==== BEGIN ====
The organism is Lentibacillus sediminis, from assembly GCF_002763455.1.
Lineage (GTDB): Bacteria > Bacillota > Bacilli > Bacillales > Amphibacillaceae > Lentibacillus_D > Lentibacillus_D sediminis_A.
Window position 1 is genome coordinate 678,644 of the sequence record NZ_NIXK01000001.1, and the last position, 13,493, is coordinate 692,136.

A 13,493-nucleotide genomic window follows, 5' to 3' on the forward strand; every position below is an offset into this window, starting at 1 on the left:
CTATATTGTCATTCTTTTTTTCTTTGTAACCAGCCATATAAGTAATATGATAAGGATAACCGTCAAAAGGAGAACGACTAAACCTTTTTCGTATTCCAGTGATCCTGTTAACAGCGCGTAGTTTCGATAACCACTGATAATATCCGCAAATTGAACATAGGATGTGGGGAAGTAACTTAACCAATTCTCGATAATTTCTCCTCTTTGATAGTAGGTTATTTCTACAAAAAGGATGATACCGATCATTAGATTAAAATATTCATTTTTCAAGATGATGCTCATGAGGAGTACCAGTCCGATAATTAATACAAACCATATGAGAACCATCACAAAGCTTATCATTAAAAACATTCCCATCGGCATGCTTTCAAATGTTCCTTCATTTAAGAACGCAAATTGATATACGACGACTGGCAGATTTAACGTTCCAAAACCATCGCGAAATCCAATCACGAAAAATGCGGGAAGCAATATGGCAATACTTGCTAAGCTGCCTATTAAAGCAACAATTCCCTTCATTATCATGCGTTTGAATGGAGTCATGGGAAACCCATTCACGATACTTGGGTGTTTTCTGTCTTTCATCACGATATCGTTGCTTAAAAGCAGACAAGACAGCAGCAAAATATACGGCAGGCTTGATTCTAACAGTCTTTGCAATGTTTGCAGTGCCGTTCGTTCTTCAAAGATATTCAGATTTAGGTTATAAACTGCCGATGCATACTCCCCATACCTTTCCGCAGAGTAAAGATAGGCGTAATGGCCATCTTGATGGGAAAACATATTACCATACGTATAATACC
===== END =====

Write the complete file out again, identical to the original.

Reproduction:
The organism is Lentibacillus sediminis, from assembly GCF_002763455.1.
Lineage (GTDB): Bacteria > Bacillota > Bacilli > Bacillales > Amphibacillaceae > Lentibacillus_D > Lentibacillus_D sediminis_A.
Window position 1 is genome coordinate 678,644 of the sequence record NZ_NIXK01000001.1, and the last position, 13,493, is coordinate 692,136.

A 13,493-nucleotide genomic window follows, 5' to 3' on the forward strand; every position below is an offset into this window, starting at 1 on the left:
CTATATTGTCATTCTTTTTTTCTTTGTAACCAGCCATATAAGTAATATGATAAGGATAACCGTCAAAAGGAGAACGACTAAACCTTTTTCGTATTCCAGTGATCCTGTTAACAGCGCGTAGTTTCGATAACCACTGATAATATCCGCAAATTGAACATAGGATGTGGGGAAGTAACTTAACCAATTCTCGATAATTTCTCCTCTTTGATAGTAGGTTATTTCTACAAAAAGGATGATACCGATCATTAGATTAAAATATTCATTTTTCAAGATGATGCTCATGAGGAGTACCAGTCCGATAATTAATACAAACCATATGAGAACCATCACAAAGCTTATCATTAAAAACATTCCCATCGGCATGCTTTCAAATGTTCCTTCATTTAAGAACGCAAATTGATATACGACGACTGGCAGATTTAACGTTCCAAAACCATCGCGAAATCCAATCACGAAAAATGCGGGAAGCAATATGGCAATACTTGCTAAGCTGCCTATTAAAGCAACAATTCCCTTCATTATCATGCGTTTGAATGGAGTCATGGGAAACCCATTCACGATACTTGGGTGTTTTCTGTCTTTCATCACGATATCGTTGCTTAAAAGCAGACAAGACAGCAGCAAAATATACGGCAGGCTTGATTCTAACAGTCTTTGCAATGTTTGCAGTGCCGTTCGTTCTTCAAAGATATTCAGATTTAGGTTATAAACTGCCGATGCATACTCCCCATACCTTTCCGCAGAGTAAAGATAGGCGTAATGGCCATCTTGATGGGAAAACATATTACCATACGTATAATACC